- For developers: Whether you’re planning to penetrate a specific genre, or you already have a live game running, knowing your current and future competitors is key to success. By exploring games with similar functionality (feature-set, design, benchmarks, etc.) you can have a better understanding of what you’re up against, and act accordingly by changing strategies, adding/removing features, exploring launches in new markets, etc.
- For marketers: You invest many resources into digesting data and using it to make decisions that will eventually help you hit your performance targets. Using granular categorization will give you an additional layer when targeting relevant users that play games that are [truly] similar to yours, and there is a better chance that they will install your game after seeing your ad (improving IPM). This is a key tool for marketers to allow them to invest their budgets where it counts.
- For users: There are over 2.6 billion players globally, many of whom obviously like different games, with a different design, features, complexity, storyline, and so on. Players who explore new games can do it by engaging with ads they see for the games they already play, or use the app stores to find their next favorite game.
Granular categorization will certainly make life easier on end-users who want to play a game that fits their preferences instead of wasting their time installing and uninstalling games that are not a good fit (furthermore if this happens often, there is a risk that they will just ignore ads or refrain from app store discovery).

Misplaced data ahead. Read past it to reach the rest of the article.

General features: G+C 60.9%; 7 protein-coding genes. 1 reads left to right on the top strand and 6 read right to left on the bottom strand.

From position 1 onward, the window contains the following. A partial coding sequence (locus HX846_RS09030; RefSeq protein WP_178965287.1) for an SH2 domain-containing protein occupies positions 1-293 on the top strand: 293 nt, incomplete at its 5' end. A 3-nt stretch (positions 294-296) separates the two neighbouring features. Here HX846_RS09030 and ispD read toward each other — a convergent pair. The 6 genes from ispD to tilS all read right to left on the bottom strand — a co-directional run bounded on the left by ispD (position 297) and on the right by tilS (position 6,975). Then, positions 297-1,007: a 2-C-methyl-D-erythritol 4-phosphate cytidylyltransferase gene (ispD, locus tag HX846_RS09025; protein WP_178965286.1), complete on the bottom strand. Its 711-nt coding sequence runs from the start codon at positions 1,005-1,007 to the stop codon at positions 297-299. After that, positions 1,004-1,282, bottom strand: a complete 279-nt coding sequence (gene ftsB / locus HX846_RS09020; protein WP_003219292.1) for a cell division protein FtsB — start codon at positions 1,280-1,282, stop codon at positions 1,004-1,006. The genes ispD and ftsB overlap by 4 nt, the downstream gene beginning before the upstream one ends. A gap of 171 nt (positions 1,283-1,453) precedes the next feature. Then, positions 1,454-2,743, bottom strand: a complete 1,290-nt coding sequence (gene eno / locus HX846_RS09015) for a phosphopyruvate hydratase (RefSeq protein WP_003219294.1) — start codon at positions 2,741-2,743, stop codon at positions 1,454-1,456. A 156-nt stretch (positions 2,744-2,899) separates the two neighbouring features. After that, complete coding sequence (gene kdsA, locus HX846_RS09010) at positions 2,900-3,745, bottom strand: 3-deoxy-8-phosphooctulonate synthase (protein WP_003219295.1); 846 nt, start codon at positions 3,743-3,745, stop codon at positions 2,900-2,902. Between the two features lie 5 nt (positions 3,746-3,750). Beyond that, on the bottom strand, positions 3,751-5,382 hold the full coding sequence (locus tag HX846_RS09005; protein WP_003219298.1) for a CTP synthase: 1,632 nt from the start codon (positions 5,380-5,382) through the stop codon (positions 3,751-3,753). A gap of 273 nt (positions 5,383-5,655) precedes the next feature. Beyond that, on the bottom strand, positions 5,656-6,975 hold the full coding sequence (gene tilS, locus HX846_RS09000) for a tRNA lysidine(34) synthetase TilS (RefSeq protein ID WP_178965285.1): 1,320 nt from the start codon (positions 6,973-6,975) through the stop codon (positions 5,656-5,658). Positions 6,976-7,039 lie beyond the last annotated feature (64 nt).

A recent Facebook report found that 49% of players are influenced by the game genre when trying a new game (image below) – the highest of all factors.
This emphasizes just how important granular and relevant genre classification is, and the impact it has on user experience and player decisions.
A final word on the need for standardization
The importance and necessity of relevant and granular game categorization is clear. It would only make sense to expect this to come directly from the app stores, providing gaming developers and marketers with a single source of truth.
Let’s admit it, organic discovery in gaming is becoming harder and harder for users, making organic growth a huge challenge for gaming app marketers. With the current store categorization, finding a game that truly matches your preferences and would keep you playing longer is not an easy task.
The App Store and Google Play should adapt to the new reality and give users, developers, and marketers what they need to succeed.